George Washington, the First Vaxxer

During the first year of the Revolutionary War, the Continental Army lost more troops from smallpox than from battle. The disease swept through communities every few years, causing illness, death, and dread panic that made it difficult to organize Americans for war. Bringing soldiers together from far-flung villages was a dangerous prospect under those circumstances. General George Washington was immune to the disease, having survived it as a teenager, and he wrestled with the notion of conferring such immunity on his men. The procedure in those days was frightening, and few trusted it.

While Washington was acquainted with a technique for protecting people against smallpox, he would not then use it, partly because it was deemed illegal by the Continental Congress and colonial legislatures, and partly because many physicians believed the technique did more to spread the disease than to halt its progress.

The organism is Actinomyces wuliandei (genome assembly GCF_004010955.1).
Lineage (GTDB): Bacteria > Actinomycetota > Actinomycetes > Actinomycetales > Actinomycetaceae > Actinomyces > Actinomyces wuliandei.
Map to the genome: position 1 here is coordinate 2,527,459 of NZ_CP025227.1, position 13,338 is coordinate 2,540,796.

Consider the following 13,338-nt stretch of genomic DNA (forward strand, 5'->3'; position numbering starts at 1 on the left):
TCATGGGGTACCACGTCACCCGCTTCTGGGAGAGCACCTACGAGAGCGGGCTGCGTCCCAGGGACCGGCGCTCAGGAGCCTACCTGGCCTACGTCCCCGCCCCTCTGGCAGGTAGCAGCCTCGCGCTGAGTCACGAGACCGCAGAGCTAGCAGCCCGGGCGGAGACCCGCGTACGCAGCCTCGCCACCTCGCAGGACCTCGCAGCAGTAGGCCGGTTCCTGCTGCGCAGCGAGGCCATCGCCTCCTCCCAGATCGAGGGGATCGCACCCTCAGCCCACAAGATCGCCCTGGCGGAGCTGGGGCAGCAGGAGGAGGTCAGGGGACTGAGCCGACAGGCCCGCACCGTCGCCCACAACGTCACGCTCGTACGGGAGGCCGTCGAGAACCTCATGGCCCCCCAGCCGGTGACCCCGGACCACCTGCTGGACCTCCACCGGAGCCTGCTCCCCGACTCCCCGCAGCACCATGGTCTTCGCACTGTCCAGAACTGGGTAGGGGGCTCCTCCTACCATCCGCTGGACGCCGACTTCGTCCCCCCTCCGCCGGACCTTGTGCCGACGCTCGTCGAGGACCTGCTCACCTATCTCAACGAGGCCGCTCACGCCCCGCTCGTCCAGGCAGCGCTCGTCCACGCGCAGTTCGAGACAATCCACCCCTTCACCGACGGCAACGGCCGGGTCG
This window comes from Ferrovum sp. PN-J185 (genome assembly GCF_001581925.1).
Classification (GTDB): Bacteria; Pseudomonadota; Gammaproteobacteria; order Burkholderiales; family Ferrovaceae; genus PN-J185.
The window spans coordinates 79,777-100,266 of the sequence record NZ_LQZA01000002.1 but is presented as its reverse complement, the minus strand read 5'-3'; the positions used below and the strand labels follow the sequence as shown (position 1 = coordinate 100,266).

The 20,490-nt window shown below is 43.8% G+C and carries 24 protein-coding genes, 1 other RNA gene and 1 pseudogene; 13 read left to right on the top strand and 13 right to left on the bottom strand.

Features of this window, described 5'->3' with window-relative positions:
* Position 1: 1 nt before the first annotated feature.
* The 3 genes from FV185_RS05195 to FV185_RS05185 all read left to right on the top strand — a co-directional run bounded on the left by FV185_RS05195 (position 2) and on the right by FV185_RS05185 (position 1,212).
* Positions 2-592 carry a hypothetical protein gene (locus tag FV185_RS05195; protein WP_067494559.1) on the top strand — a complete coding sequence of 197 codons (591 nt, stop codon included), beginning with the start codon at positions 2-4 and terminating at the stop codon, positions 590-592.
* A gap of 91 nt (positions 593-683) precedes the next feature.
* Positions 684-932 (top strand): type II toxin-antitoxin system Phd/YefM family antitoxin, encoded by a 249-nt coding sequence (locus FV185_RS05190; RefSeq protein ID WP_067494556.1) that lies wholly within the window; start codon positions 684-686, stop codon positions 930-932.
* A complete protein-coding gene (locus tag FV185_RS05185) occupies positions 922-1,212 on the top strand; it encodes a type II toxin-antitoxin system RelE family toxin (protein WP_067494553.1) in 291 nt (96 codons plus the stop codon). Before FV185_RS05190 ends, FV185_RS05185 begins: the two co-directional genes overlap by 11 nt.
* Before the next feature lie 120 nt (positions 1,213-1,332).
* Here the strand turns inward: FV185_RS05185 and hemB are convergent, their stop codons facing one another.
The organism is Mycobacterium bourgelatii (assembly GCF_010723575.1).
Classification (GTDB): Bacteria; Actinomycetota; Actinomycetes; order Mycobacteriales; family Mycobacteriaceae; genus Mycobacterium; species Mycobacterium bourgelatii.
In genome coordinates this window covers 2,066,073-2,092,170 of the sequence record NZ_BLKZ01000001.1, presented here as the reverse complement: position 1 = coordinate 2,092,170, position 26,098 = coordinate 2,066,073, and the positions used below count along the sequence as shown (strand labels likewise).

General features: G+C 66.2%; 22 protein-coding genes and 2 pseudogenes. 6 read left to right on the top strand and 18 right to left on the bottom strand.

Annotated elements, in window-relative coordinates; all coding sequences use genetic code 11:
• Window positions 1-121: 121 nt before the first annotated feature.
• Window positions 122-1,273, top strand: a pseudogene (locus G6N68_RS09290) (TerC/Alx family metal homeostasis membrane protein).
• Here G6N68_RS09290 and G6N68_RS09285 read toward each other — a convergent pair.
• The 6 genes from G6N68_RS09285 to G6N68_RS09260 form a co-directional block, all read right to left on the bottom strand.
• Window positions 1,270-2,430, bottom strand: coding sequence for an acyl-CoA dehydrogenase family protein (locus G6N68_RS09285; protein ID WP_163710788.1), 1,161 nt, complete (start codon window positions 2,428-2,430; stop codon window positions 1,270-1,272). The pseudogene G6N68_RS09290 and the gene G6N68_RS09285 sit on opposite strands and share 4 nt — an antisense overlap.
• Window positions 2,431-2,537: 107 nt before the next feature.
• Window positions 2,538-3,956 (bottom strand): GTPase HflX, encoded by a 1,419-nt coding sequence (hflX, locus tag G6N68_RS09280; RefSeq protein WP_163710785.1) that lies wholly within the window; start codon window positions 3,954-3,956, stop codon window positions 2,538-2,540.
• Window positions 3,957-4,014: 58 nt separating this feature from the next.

The technique, called “variolation,” was a form of inoculation in which pus from an infected person was inserted under the skin of an uninfected one; that gave the inoculee a mild case of the disease and, after the passing of a period of high communicability, lifetime immunity. But although championed by such scientific heroes as Benjamin Franklin, and undergone willingly by John Adams, Thomas Jefferson, and other leaders, variolation was castigated as unsafe for the community because the patient had to be isolated for a week prior to the inoculation and two weeks or more after it. Congress had forbidden military doctors to administer it and forbidden army officers to take variolation or have their subordinates do it, on pain of being cashiered.

Washington lobbied to change the law, but got nowhere. As the winter of 1776-77 dragged on, the general realized that the only way to protect his men would be to take matters into his own hands. How like him. Read the story of what happened at The Daily Beast, in an excerpt from Tom Shachtman’s book Gentlemen Scientists and Revolutionaries: The Founding Fathers in the Age of Enlightenment.

(Image credit: Sarah Rogers/The Daily Beast)

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